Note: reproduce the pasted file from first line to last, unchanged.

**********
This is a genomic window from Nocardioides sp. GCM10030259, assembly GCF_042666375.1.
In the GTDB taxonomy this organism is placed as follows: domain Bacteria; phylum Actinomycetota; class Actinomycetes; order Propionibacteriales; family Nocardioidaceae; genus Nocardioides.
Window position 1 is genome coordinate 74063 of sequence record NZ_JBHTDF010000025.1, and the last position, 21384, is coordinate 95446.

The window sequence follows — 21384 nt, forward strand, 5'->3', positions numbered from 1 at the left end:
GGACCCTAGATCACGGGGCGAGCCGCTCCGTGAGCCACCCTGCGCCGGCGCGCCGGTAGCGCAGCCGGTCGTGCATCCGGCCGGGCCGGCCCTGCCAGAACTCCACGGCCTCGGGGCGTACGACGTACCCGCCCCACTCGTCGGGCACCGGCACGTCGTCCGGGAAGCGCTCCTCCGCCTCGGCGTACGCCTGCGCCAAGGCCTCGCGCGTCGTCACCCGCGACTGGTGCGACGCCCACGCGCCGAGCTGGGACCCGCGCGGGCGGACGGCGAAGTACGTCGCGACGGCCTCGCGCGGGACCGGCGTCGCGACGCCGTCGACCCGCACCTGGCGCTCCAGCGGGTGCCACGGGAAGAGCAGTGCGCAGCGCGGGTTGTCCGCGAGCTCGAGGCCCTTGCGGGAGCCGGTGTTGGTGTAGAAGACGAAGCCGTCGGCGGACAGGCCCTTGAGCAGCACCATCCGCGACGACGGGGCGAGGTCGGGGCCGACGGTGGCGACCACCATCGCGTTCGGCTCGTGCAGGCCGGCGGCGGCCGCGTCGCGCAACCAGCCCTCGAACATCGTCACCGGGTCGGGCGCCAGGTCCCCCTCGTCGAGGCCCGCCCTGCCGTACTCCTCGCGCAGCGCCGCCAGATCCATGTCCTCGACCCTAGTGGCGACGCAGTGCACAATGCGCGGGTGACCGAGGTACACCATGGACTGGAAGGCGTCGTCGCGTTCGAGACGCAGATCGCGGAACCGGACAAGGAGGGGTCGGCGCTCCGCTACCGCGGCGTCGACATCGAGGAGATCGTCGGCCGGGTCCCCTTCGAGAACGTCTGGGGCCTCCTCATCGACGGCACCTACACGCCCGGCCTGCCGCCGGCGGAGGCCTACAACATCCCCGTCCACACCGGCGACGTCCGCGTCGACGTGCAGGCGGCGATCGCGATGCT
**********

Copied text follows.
This is a genomic window from Nocardioides sp. GCM10030259, assembly GCF_042666375.1.
In the GTDB taxonomy this organism is placed as follows: domain Bacteria; phylum Actinomycetota; class Actinomycetes; order Propionibacteriales; family Nocardioidaceae; genus Nocardioides.
Window position 1 is genome coordinate 74063 of sequence record NZ_JBHTDF010000025.1, and the last position, 21384, is coordinate 95446.

The window sequence follows — 21384 nt, forward strand, 5'->3', positions numbered from 1 at the left end:
GGACCCTAGATCACGGGGCGAGCCGCTCCGTGAGCCACCCTGCGCCGGCGCGCCGGTAGCGCAGCCGGTCGTGCATCCGGCCGGGCCGGCCCTGCCAGAACTCCACGGCCTCGGGGCGTACGACGTACCCGCCCCACTCGTCGGGCACCGGCACGTCGTCCGGGAAGCGCTCCTCCGCCTCGGCGTACGCCTGCGCCAAGGCCTCGCGCGTCGTCACCCGCGACTGGTGCGACGCCCACGCGCCGAGCTGGGACCCGCGCGGGCGGACGGCGAAGTACGTCGCGACGGCCTCGCGCGGGACCGGCGTCGCGACGCCGTCGACCCGCACCTGGCGCTCCAGCGGGTGCCACGGGAAGAGCAGTGCGCAGCGCGGGTTGTCCGCGAGCTCGAGGCCCTTGCGGGAGCCGGTGTTGGTGTAGAAGACGAAGCCGTCGGCGGACAGGCCCTTGAGCAGCACCATCCGCGACGACGGGGCGAGGTCGGGGCCGACGGTGGCGACCACCATCGCGTTCGGCTCGTGCAGGCCGGCGGCGGCCGCGTCGCGCAACCAGCCCTCGAACATCGTCACCGGGTCGGGCGCCAGGTCCCCCTCGTCGAGGCCCGCCCTGCCGTACTCCTCGCGCAGCGCCGCCAGATCCATGTCCTCGACCCTAGTGGCGACGCAGTGCACAATGCGCGGGTGACCGAGGTACACCATGGACTGGAAGGCGTCGTCGCGTTCGAGACGCAGATCGCGGAACCGGACAAGGAGGGGTCGGCGCTCCGCTACCGCGGCGTCGACATCGAGGAGATCGTCGGCCGGGTCCCCTTCGAGAACGTCTGGGGCCTCCTCATCGACGGCACCTACACGCCCGGCCTGCCGCCGGCGGAGGCCTACAACATCCCCGTCCACACCGGCGACGTCCGCGTCGACGTGCAGGCGGCGATCGCGATGCT